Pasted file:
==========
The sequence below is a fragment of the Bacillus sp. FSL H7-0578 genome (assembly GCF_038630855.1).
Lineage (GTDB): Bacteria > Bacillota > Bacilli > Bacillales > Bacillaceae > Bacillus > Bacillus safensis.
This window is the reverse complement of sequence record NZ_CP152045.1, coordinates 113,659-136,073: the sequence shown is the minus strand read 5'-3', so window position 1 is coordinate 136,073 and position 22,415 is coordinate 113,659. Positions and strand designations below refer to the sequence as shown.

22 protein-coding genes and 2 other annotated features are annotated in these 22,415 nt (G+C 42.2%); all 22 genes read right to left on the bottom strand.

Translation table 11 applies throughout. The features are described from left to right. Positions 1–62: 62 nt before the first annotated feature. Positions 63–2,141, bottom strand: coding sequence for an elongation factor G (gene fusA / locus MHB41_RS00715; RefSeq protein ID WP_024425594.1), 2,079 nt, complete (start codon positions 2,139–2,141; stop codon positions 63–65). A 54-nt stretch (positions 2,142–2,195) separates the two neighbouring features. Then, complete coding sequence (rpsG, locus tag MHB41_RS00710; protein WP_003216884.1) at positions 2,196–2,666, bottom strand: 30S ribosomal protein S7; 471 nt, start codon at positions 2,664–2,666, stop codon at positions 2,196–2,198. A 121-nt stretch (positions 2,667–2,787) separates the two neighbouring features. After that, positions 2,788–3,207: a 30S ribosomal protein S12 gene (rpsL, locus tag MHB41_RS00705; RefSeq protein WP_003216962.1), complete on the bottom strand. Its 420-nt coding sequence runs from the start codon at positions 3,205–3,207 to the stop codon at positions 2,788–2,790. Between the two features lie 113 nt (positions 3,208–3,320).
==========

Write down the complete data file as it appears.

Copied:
The sequence below is a fragment of the Bacillus sp. FSL H7-0578 genome (assembly GCF_038630855.1).
Lineage (GTDB): Bacteria > Bacillota > Bacilli > Bacillales > Bacillaceae > Bacillus > Bacillus safensis.
This window is the reverse complement of sequence record NZ_CP152045.1, coordinates 113,659-136,073: the sequence shown is the minus strand read 5'-3', so window position 1 is coordinate 136,073 and position 22,415 is coordinate 113,659. Positions and strand designations below refer to the sequence as shown.

22 protein-coding genes and 2 other annotated features are annotated in these 22,415 nt (G+C 42.2%); all 22 genes read right to left on the bottom strand.

Translation table 11 applies throughout. The features are described from left to right. Positions 1–62: 62 nt before the first annotated feature. Positions 63–2,141, bottom strand: coding sequence for an elongation factor G (gene fusA / locus MHB41_RS00715; RefSeq protein ID WP_024425594.1), 2,079 nt, complete (start codon positions 2,139–2,141; stop codon positions 63–65). A 54-nt stretch (positions 2,142–2,195) separates the two neighbouring features. Then, complete coding sequence (rpsG, locus tag MHB41_RS00710; protein WP_003216884.1) at positions 2,196–2,666, bottom strand: 30S ribosomal protein S7; 471 nt, start codon at positions 2,664–2,666, stop codon at positions 2,196–2,198. A 121-nt stretch (positions 2,667–2,787) separates the two neighbouring features. After that, positions 2,788–3,207: a 30S ribosomal protein S12 gene (rpsL, locus tag MHB41_RS00705; RefSeq protein WP_003216962.1), complete on the bottom strand. Its 420-nt coding sequence runs from the start codon at positions 3,205–3,207 to the stop codon at positions 2,788–2,790. Between the two features lie 113 nt (positions 3,208–3,320).